Three Research Groups, Two Kinds of Electronic Properties, One Material
An outstanding collaboration combines materials science, experimental and theoretical physics. The work paves the way to new designed materials that combine in them multiple electrical functionalities.
This is the story of a unique material – made of a single compound, it conducts electrons in different ways on its different surfaces and doesn’t conduct at all in its middle. It is also the story of three research groups – two at the Weizmann Institute of Science and one in Germany, and the unique bond that has formed between them.
The material belongs to a group of materials discovered a decade and a half ago known as topological insulators. These materials are conducting on their surfaces and insulating in their inside “bulk.” But the two properties are inseparable: Cut the material, and the new surface will be conducting, the bulk will remain insulating.
Some five years ago, Dr. Nurit Avraham, was starting out as a staff scientist in the new group of Dr. Haim Beidenkopf of the Institute’s Condensed Matter Physics Department. Around that time, she and Beidenkopf met Prof. Binghai Yan when he had his first scientific visit to the Weizmann Institute. Back then Yan was working as a junior group leader in the group of Prof. Claudia Felser, a materials scientist who was developing new kinds of topological materials in her lab at the Max Planck Institute for Chemical Physics of Solids in Dresden. Beidenkopf and his group specialize in classifying and measuring these materials on the scale of single atoms and the paths of single electrons, while Yan was turning to theory – predicting how these materials should behave and working out the mathematical models that explain their unusual behavior.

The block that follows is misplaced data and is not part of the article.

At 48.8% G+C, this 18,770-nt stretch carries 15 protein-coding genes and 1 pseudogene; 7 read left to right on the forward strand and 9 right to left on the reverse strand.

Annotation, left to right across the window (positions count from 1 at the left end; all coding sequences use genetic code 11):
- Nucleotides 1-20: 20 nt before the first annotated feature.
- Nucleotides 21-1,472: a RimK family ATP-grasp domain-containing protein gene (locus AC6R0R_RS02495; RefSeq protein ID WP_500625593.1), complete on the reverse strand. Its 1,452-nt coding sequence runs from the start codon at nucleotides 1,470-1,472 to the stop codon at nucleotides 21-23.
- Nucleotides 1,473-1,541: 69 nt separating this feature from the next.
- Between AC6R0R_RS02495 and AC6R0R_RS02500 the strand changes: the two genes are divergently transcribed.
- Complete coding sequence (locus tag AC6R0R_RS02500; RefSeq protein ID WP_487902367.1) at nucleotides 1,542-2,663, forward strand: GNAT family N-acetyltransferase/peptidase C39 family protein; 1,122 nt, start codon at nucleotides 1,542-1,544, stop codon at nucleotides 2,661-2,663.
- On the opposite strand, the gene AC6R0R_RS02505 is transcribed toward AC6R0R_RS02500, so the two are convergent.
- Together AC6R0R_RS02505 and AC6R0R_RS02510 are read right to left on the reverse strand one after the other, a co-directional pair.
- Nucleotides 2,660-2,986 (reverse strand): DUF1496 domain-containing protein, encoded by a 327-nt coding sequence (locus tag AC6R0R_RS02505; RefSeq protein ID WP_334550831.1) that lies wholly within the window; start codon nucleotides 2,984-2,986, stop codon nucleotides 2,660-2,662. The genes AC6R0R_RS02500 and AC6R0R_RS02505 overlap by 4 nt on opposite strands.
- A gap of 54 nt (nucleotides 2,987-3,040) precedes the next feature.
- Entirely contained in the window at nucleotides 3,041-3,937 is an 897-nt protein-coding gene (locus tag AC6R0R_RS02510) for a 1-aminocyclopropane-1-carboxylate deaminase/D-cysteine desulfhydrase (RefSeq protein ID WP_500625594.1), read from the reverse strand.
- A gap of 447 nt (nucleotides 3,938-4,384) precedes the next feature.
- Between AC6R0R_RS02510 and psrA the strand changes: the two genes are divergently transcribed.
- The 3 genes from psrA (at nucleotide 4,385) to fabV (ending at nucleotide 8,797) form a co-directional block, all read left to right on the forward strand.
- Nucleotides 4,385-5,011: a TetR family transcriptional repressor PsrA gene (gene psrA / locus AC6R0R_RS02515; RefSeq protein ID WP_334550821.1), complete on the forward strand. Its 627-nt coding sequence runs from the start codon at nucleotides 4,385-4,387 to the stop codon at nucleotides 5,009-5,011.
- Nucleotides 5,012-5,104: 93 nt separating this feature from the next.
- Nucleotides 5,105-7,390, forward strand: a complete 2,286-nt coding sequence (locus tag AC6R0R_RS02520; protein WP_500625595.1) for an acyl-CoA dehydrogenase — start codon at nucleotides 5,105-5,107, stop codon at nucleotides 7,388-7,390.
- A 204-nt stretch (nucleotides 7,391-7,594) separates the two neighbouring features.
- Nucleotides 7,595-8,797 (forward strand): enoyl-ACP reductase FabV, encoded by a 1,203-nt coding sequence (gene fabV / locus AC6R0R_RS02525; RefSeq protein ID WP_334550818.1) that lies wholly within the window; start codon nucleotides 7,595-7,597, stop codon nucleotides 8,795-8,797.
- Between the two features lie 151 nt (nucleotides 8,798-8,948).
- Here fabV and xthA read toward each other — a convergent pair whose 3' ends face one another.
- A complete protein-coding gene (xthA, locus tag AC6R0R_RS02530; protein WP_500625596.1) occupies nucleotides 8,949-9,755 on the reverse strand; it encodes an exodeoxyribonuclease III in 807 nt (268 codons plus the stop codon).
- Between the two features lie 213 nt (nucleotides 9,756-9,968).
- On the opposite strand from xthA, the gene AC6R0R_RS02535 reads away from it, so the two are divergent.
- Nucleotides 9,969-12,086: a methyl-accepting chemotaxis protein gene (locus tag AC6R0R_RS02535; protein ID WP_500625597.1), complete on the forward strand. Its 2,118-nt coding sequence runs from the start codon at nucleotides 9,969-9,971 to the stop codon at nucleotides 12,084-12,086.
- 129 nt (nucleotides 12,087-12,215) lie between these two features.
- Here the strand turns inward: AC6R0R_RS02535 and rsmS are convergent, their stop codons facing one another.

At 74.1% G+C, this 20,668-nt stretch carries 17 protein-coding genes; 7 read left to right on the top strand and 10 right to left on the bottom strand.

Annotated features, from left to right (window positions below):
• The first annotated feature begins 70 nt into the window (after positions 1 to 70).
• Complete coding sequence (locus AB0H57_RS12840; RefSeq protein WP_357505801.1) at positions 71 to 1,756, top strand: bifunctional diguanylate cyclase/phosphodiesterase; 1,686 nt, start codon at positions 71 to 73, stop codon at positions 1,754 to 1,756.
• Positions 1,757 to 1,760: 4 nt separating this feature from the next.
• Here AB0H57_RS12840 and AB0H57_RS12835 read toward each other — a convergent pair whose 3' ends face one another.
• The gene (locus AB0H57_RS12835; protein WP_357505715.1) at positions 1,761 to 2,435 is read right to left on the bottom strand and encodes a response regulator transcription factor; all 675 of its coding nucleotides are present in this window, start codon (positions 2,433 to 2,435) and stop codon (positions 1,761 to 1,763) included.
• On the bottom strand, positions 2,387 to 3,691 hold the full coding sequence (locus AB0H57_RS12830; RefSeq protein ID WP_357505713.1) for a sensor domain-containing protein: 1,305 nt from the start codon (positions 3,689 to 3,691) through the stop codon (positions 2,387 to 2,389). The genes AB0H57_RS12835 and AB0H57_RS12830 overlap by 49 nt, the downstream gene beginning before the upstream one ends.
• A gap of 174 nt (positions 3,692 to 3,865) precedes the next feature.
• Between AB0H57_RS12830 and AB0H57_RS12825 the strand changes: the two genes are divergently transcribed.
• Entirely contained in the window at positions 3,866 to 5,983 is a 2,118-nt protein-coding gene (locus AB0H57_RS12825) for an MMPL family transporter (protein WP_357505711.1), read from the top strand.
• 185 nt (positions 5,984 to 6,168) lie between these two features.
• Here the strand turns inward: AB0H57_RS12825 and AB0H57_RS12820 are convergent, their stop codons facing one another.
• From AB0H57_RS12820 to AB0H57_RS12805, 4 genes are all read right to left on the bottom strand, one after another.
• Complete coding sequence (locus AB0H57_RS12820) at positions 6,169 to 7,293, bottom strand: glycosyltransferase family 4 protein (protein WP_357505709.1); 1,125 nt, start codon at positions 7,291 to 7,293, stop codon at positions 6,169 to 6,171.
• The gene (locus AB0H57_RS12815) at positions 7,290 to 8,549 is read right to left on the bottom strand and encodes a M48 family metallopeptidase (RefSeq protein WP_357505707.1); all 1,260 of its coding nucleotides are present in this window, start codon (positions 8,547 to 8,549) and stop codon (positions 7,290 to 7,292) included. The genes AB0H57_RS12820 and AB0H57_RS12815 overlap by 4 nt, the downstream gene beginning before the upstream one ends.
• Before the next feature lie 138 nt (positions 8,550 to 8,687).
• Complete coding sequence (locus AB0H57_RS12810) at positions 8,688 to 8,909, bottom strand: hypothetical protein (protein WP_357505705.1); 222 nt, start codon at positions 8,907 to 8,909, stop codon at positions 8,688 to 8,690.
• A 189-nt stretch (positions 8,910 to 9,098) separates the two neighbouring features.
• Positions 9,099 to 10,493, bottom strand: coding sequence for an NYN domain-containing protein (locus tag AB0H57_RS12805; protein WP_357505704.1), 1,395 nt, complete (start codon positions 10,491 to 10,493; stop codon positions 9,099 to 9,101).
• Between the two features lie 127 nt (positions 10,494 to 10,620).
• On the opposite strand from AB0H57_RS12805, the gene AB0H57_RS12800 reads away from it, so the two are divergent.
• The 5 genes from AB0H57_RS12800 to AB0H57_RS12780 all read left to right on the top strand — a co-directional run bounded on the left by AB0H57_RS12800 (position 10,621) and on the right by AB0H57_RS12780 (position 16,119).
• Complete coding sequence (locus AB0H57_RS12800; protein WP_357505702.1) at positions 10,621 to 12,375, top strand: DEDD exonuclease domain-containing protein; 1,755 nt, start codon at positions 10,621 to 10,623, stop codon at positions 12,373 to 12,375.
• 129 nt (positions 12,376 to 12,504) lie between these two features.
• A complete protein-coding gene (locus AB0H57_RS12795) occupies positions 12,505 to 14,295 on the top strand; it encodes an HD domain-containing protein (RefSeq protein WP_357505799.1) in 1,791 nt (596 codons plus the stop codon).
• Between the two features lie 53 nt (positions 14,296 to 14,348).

Could this one material be not only at the same time insulating and conducting, but conduct in two different ways?
Finally, theory and experiment came together to show, in an article published in Nature Materials, that the material is, indeed, two different kinds of topological insulator in one. The exposed layers of the cleft, side surfaces create “step-edges” that channel the electrons into certain paths. While the sides are protected by both time reversal and translational symmetry, the tops and bottoms are protected by crystalline mirror symmetry, giving rise to a metal-like state in which the electrons can move.
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